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Caution against False Activity in Teaching and the Use of the Tongue.
The danger of teaching and much speaking:
v. 1. My brethren, be not many masters, knowing that we shall receive the greater condemnation.
v. 2. For in many things we offend all. If any man offend not in word, the same is a perfect man, and able also to bridle the whole body.
v. 3. Behold, we put bits in the horses' mouths that they may obey us, and we turn about their whole body.
v. 4. Behold also the ships, which, though they be so great and are driven of fierce winds, yet are they turned about with a very small helm, whithersoever the governor listeth.
v. 5. Even so the tongue is a little member and boasteth great things. Behold, how great a matter a little fire kindleth!
v. 6. And the tongue is a fire, a world of iniquity: so is the tongue among our members, that it defileth the whole body, and setteth on fire the course of nature; and it is set on fire of hell.
It seems that in many of the congregations, which were composed largely of Jewish Christians, the custom of permitting almost any man to speak that so desired had been taken over. This was a dangerous practice in more than one respect, and therefore the apostle writes: Become not many teachers, my brethren, knowing that we (as such) shall receive the more severe condemnation. In the Jewish synagogues, especially in the Dispersion, in the cities outside of Palestine, there was little restriction in the matter of teachers; almost anyone would be listened to that desired to be heard. But whereas all believers are kings and priests before God and the Lord Jesus, they are not all teachers of the congregation, they may not all arrogate to themselves the office of preacher. But there was not only danger under such circumstances that the Gospel-message would not receive its proper attention, but the speakers were also inclined to let personal matters sway them, the result being that the discourses in the common assemblies were anything but edifying at times. It was necessary, therefore, to remind the unauthorized teachers of the fact that the responsibility resting upon the office and the account which the teachers must give on the last day, Hebrews 13:17, would make the sentence passed upon them all the more severe.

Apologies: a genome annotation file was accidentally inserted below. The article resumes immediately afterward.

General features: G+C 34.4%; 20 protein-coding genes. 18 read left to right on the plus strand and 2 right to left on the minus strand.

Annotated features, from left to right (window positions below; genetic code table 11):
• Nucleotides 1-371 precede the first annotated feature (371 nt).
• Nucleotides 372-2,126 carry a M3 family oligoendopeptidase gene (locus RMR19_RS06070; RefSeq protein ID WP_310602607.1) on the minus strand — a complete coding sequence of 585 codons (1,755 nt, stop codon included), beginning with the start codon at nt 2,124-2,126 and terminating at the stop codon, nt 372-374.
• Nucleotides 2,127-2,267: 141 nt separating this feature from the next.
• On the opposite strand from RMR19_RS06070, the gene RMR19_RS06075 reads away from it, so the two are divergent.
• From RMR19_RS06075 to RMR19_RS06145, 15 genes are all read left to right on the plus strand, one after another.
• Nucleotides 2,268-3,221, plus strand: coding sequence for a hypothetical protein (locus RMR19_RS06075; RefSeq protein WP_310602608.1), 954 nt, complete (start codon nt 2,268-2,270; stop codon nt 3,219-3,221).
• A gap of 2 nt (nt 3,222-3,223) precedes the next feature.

The apostle now gives reasons for the sternness of his rebuke: For manifoldly we offend, all of us. If a man does not offend in word, that man is a perfect man, able to keep under the restraint of the bridle also the whole body. The general course of life may well be called a way and each individual action a step; therefore any offense or lapse or transgression may well be termed a stumble. All men without exception become guilty of such stumbling, even the best of Christians are subject to sins of weakness. And now James, in applying this general truth to the case in hand, states that a man who can control his speech at all times, never offending by so much as a single word, may well be considered a perfect man, since the ability to control the tongue argues at least for the probability of controlling the entire body and keeping all the members from sinning. If a man is able to perform the more difficult task, he will have little trouble with that which is comparatively easy.
But the difficulty of controlling the tongue is now shown by two examples. The apostle writes, in the first place: But if we put bits into the mouths of the horses to make them obey us, and we direct their entire bodies. This was an example with which his readers were familiar, which they understood. Horses are driven and kept in control by means of the bits placed into their mouths, the driver merely pulling the reins in order to have the horses' head in any direction that he chooses. In another case the ease of control is still more apparent and also wonderful: Behold also the ships, although they are so great and, moreover, tossed about with fierce winds, yet are guided with a very small rudder, whithersoever the mind of the steersman wills. This fact is apparent in our days even more than in the times of small vessels. Ships of many thousands of tons displacement obey the slightest pressure of the helmsman, or slight turn of the wheel on the bridge. Even when the sea is agitated, the pilot or officer has little trouble in directing the course of the vessel as he chooses, as he thinks best, so long as the steering apparatus is in order and the rudder does not break. It is a marvel of human ingenuity to be able to keep a large vessel in control with such tiny devices as compared with its great size.